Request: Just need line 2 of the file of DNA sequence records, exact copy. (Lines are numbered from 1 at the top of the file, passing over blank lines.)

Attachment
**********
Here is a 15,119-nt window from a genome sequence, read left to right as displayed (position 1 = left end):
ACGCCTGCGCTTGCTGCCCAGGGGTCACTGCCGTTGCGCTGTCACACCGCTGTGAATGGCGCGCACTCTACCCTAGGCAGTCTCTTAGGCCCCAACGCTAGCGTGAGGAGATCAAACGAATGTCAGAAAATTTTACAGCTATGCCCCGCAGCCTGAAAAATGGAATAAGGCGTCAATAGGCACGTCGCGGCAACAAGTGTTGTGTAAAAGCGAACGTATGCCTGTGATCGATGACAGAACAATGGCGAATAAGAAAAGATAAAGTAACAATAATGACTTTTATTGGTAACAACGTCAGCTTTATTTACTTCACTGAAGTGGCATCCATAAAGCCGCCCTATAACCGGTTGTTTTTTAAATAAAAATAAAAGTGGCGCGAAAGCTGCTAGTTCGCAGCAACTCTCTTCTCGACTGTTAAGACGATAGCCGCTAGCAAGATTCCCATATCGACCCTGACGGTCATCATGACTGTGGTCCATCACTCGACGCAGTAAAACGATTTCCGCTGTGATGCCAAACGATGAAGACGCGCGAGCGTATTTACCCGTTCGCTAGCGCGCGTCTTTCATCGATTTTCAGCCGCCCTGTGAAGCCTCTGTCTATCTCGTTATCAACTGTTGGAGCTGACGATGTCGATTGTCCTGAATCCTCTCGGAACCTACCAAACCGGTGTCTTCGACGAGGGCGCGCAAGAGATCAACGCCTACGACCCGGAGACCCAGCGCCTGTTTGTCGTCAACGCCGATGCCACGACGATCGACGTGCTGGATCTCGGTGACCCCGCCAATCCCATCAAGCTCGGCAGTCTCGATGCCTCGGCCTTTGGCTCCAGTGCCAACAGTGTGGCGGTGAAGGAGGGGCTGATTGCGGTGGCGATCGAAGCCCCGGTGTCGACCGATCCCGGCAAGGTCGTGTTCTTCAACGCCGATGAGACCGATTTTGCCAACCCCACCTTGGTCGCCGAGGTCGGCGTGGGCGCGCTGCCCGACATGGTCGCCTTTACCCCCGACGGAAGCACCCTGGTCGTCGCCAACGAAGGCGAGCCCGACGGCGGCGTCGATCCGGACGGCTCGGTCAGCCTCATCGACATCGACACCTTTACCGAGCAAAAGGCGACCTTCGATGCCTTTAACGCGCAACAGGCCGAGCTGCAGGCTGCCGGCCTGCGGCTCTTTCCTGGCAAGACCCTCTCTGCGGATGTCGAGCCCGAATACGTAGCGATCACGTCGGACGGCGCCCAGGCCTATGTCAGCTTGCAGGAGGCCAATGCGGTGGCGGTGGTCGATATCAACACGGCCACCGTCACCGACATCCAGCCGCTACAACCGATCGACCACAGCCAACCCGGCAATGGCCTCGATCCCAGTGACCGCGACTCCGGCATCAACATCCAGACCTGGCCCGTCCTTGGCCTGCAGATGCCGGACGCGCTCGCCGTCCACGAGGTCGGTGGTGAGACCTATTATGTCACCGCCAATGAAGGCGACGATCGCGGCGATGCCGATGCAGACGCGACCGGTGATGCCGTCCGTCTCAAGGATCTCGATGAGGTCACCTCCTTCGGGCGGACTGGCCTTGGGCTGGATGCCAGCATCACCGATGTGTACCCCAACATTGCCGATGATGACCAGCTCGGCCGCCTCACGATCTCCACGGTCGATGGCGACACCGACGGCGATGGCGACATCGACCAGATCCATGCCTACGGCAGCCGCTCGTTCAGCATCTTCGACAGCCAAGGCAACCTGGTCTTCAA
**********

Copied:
ACGCCTGCGCTTGCTGCCCAGGGGTCACTGCCGTTGCGCTGTCACACCGCTGTGAATGGCGCGCACTCTACCCTAGGCAGTCTCTTAGGCCCCAACGCTAGCGTGAGGAGATCAAACGAATGTCAGAAAATTTTACAGCTATGCCCCGCAGCCTGAAAAATGGAATAAGGCGTCAATAGGCACGTCGCGGCAACAAGTGTTGTGTAAAAGCGAACGTATGCCTGTGATCGATGACAGAACAATGGCGAATAAGAAAAGATAAAGTAACAATAATGACTTTTATTGGTAACAACGTCAGCTTTATTTACTTCACTGAAGTGGCATCCATAAAGCCGCCCTATAACCGGTTGTTTTTTAAATAAAAATAAAAGTGGCGCGAAAGCTGCTAGTTCGCAGCAACTCTCTTCTCGACTGTTAAGACGATAGCCGCTAGCAAGATTCCCATATCGACCCTGACGGTCATCATGACTGTGGTCCATCACTCGACGCAGTAAAACGATTTCCGCTGTGATGCCAAACGATGAAGACGCGCGAGCGTATTTACCCGTTCGCTAGCGCGCGTCTTTCATCGATTTTCAGCCGCCCTGTGAAGCCTCTGTCTATCTCGTTATCAACTGTTGGAGCTGACGATGTCGATTGTCCTGAATCCTCTCGGAACCTACCAAACCGGTGTCTTCGACGAGGGCGCGCAAGAGATCAACGCCTACGACCCGGAGACCCAGCGCCTGTTTGTCGTCAACGCCGATGCCACGACGATCGACGTGCTGGATCTCGGTGACCCCGCCAATCCCATCAAGCTCGGCAGTCTCGATGCCTCGGCCTTTGGCTCCAGTGCCAACAGTGTGGCGGTGAAGGAGGGGCTGATTGCGGTGGCGATCGAAGCCCCGGTGTCGACCGATCCCGGCAAGGTCGTGTTCTTCAACGCCGATGAGACCGATTTTGCCAACCCCACCTTGGTCGCCGAGGTCGGCGTGGGCGCGCTGCCCGACATGGTCGCCTTTACCCCCGACGGAAGCACCCTGGTCGTCGCCAACGAAGGCGAGCCCGACGGCGGCGTCGATCCGGACGGCTCGGTCAGCCTCATCGACATCGACACCTTTACCGAGCAAAAGGCGACCTTCGATGCCTTTAACGCGCAACAGGCCGAGCTGCAGGCTGCCGGCCTGCGGCTCTTTCCTGGCAAGACCCTCTCTGCGGATGTCGAGCCCGAATACGTAGCGATCACGTCGGACGGCGCCCAGGCCTATGTCAGCTTGCAGGAGGCCAATGCGGTGGCGGTGGTCGATATCAACACGGCCACCGTCACCGACATCCAGCCGCTACAACCGATCGACCACAGCCAACCCGGCAATGGCCTCGATCCCAGTGACCGCGACTCCGGCATCAACATCCAGACCTGGCCCGTCCTTGGCCTGCAGATGCCGGACGCGCTCGCCGTCCACGAGGTCGGTGGTGAGACCTATTATGTCACCGCCAATGAAGGCGACGATCGCGGCGATGCCGATGCAGACGCGACCGGTGATGCCGTCCGTCTCAAGGATCTCGATGAGGTCACCTCCTTCGGGCGGACTGGCCTTGGGCTGGATGCCAGCATCACCGATGTGTACCCCAACATTGCCGATGATGACCAGCTCGGCCGCCTCACGATCTCCACGGTCGATGGCGACACCGACGGCGATGGCGACATCGACCAGATCCATGCCTACGGCAGCCGCTCGTTCAGCATCTTCGACAGCCAAGGCAACCTGGTCTTCAA